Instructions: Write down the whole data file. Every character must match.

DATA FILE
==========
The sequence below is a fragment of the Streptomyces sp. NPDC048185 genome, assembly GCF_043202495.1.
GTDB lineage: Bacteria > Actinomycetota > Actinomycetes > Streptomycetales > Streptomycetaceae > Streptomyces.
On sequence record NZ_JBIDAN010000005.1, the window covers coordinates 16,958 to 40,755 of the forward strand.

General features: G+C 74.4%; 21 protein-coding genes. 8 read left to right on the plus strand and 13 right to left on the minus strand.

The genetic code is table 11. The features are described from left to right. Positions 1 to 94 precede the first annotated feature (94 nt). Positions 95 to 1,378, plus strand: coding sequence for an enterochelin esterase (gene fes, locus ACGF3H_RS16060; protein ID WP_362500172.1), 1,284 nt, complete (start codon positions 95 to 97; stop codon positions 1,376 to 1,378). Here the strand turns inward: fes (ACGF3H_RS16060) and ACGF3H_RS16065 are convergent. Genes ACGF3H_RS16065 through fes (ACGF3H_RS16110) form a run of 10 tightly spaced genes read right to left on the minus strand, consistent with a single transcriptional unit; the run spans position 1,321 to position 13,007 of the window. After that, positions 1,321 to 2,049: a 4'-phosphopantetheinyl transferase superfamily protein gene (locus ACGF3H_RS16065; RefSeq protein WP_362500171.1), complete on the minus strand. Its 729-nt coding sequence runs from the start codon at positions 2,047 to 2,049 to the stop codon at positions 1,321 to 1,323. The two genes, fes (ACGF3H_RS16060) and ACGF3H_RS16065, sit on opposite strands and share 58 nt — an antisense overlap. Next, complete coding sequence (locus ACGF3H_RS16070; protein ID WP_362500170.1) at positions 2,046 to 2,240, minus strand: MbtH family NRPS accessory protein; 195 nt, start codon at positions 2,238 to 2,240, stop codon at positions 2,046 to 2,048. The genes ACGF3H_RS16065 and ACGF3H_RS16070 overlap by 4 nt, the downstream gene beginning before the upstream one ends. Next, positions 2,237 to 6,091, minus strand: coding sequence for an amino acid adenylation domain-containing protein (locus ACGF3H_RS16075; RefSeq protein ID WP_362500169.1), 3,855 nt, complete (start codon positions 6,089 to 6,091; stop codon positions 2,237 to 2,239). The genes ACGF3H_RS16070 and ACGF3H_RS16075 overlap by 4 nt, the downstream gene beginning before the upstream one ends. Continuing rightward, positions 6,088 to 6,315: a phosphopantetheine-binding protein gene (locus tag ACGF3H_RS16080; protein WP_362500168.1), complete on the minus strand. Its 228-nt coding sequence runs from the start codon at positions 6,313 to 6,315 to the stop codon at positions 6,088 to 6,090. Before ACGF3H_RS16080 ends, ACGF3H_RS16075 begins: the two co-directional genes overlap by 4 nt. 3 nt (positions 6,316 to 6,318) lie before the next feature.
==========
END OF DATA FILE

The sequence below is a fragment of the Streptomyces sp. NPDC048185 genome, assembly GCF_043202495.1.
GTDB lineage: Bacteria > Actinomycetota > Actinomycetes > Streptomycetales > Streptomycetaceae > Streptomyces.
On sequence record NZ_JBIDAN010000005.1, the window covers coordinates 16,958 to 40,755 of the forward strand.

General features: G+C 74.4%; 21 protein-coding genes. 8 read left to right on the plus strand and 13 right to left on the minus strand.

The genetic code is table 11. The features are described from left to right. Positions 1 to 94 precede the first annotated feature (94 nt). Positions 95 to 1,378, plus strand: coding sequence for an enterochelin esterase (gene fes, locus ACGF3H_RS16060; protein ID WP_362500172.1), 1,284 nt, complete (start codon positions 95 to 97; stop codon positions 1,376 to 1,378). Here the strand turns inward: fes (ACGF3H_RS16060) and ACGF3H_RS16065 are convergent. Genes ACGF3H_RS16065 through fes (ACGF3H_RS16110) form a run of 10 tightly spaced genes read right to left on the minus strand, consistent with a single transcriptional unit; the run spans position 1,321 to position 13,007 of the window. After that, positions 1,321 to 2,049: a 4'-phosphopantetheinyl transferase superfamily protein gene (locus ACGF3H_RS16065; RefSeq protein WP_362500171.1), complete on the minus strand. Its 729-nt coding sequence runs from the start codon at positions 2,047 to 2,049 to the stop codon at positions 1,321 to 1,323. The two genes, fes (ACGF3H_RS16060) and ACGF3H_RS16065, sit on opposite strands and share 58 nt — an antisense overlap. Next, complete coding sequence (locus ACGF3H_RS16070; protein ID WP_362500170.1) at positions 2,046 to 2,240, minus strand: MbtH family NRPS accessory protein; 195 nt, start codon at positions 2,238 to 2,240, stop codon at positions 2,046 to 2,048. The genes ACGF3H_RS16065 and ACGF3H_RS16070 overlap by 4 nt, the downstream gene beginning before the upstream one ends. Next, positions 2,237 to 6,091, minus strand: coding sequence for an amino acid adenylation domain-containing protein (locus ACGF3H_RS16075; RefSeq protein ID WP_362500169.1), 3,855 nt, complete (start codon positions 6,089 to 6,091; stop codon positions 2,237 to 2,239). The genes ACGF3H_RS16070 and ACGF3H_RS16075 overlap by 4 nt, the downstream gene beginning before the upstream one ends. Continuing rightward, positions 6,088 to 6,315: a phosphopantetheine-binding protein gene (locus tag ACGF3H_RS16080; protein WP_362500168.1), complete on the minus strand. Its 228-nt coding sequence runs from the start codon at positions 6,313 to 6,315 to the stop codon at positions 6,088 to 6,090. Before ACGF3H_RS16080 ends, ACGF3H_RS16075 begins: the two co-directional genes overlap by 4 nt. 3 nt (positions 6,316 to 6,318) lie before the next feature.